Big room, filled with members of the Mets teams of the '80s. And in the middle of it sits the enormous beast afforded entry by the death of Gary Carter. The beast goes mostly unmentioned. No one feels comfortable speaking of his own mortality or the mortality of his contemporaries. But each of them recognized what occupies their thoughts Thursday night. The 800-pound gorilla is silent and says so much regardless.Gary Carter died at age 57. He is the first member of a generation of Mets who, 26 years ago, believed they were impervious to any challenge and to the laws of nature. If those Mets spoke of death then, they did so in jokes about a guy "buying the farm." Death was an issue for teams in second place, teams without Gold Glove first basemen, Cy Young starters and right fielders who shared surnames with a fruit.
If the Mets of 1986 considered death at all -- and they were having too much success to give it much thought -- they laughed at it. But now Carter has sent them all an unwanted reminder -- it happens to everyone.Kid didn't leave 'em laughing. "It's devastating," former Mets pitcher and current broadcaster Ron Darling said Thursday night by phone. "We knew it was probably coming. We thought we had prepared ourselves. ... We hadn't. This a remarkably sad day." Darling paused, gathered himself and came clean.
"I had a good cry when I heard," he said.
He had cried for his fallen comrade and for himself as well. The term "our own mortality" came from his lips.
"It's not just about Kid. It's about all of us" he said.Tears had undermined Hernandez in the afternoon, some 15 minutes after cancer had taken Carter. SNY, the Mets' network, had been alerted. Hernandez is an SNY employee. He was given little notice.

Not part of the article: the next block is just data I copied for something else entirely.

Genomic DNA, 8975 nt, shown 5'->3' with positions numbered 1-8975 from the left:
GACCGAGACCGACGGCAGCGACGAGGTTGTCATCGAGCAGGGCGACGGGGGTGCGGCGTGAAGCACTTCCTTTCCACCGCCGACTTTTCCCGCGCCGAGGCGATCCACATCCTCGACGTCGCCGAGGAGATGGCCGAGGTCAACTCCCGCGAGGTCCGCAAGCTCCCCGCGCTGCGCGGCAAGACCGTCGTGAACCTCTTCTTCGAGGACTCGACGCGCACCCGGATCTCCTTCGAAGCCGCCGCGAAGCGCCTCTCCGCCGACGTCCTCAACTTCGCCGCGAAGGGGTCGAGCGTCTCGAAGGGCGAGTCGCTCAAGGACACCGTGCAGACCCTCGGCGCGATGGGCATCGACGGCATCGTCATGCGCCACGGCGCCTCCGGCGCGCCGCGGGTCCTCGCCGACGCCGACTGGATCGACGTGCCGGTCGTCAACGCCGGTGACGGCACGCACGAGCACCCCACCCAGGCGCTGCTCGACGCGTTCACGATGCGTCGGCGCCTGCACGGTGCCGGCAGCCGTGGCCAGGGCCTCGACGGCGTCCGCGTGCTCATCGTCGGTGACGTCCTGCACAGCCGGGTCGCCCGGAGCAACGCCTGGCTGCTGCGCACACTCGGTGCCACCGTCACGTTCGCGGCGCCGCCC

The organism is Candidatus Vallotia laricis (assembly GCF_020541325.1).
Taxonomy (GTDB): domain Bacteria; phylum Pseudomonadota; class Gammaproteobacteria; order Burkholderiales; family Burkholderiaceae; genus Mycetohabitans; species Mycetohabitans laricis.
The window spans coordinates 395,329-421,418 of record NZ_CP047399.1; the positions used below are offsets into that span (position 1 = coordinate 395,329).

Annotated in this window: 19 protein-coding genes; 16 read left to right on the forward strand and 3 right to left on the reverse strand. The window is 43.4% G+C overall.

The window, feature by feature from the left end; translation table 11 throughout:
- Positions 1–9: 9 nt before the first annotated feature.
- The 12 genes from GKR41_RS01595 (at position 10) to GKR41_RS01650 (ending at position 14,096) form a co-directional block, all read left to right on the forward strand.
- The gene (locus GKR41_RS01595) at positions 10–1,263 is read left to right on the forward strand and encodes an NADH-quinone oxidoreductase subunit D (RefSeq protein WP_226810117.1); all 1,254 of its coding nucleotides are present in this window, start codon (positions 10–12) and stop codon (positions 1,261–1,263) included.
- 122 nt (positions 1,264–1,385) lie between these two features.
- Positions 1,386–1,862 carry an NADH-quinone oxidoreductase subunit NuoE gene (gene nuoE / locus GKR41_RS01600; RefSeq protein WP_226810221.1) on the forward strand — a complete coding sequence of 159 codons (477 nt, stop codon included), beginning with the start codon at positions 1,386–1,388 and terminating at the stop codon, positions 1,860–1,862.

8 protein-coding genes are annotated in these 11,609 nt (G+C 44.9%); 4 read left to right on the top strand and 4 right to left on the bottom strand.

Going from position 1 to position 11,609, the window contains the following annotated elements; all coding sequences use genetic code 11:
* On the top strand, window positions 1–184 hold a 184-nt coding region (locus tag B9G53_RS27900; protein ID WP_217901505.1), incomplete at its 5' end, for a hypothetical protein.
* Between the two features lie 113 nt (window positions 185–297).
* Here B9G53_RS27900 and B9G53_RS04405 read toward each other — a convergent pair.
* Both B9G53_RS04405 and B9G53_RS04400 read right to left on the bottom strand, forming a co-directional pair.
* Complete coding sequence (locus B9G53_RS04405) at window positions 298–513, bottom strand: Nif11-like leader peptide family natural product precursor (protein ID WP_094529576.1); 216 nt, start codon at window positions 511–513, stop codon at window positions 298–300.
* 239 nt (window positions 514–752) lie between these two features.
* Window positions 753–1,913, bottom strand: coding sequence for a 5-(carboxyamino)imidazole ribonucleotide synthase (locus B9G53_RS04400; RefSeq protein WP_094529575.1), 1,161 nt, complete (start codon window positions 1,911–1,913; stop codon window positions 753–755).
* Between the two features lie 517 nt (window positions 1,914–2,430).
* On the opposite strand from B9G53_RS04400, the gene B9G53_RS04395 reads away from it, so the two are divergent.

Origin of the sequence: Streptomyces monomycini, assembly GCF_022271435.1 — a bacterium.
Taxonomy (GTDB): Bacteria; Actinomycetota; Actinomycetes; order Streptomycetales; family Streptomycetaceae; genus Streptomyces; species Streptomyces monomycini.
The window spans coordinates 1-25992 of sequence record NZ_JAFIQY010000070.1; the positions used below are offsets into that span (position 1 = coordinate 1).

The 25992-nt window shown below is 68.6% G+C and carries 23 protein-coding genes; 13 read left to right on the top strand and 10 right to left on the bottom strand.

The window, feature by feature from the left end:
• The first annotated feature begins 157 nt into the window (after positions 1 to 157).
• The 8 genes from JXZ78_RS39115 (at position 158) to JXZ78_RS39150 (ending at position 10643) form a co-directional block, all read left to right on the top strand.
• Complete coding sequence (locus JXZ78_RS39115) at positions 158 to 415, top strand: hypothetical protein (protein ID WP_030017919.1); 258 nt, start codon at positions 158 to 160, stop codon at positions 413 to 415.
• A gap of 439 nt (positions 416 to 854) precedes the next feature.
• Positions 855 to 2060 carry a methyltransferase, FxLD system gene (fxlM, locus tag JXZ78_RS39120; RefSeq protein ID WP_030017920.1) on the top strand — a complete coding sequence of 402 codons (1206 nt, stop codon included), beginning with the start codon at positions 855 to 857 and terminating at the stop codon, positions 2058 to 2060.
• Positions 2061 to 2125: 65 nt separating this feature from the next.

"I broke down on the air," he said. "Gary was my age, for crying out loud. ... We all figured it was coming. The diagnosis was bad from the first day. And the updates weren't encouraging. So you put in the blinders 'cause you don't want to face it. But it's really struck me."I played with other guys who have died -- Bob Forsch and Darrell Porter -- and this one is different. I never expected to feel this bad." Hernandez's voice cracked as he spoke. The composure that had served him so well when he and Carter were Mets teammates and brothers wearing matching rings abandoned him. It was 8 p.m. ET as he sniffed and searched for the proper words.
"I haven't had time to solve this, to justify it," he said. "Gary was 57. He had a family. He was a man of faith."With the Mets, the two of us were out front ... with Doc and Darryl. We were the veterans, though. We were talked about in the same sentences. We were so contrasted. There was Gary, and over here I was. Different. Both of us were decent people, though. But he was a family man and did things the way his mother and father probably wanted them done." Perhaps a form of survivor's guilt had struck the former first baseman.
"But no one deserves it at 57," Hernandez said. "He went a tough way."Gooden had spoken of Carter two weeks earlier and made a poignant point.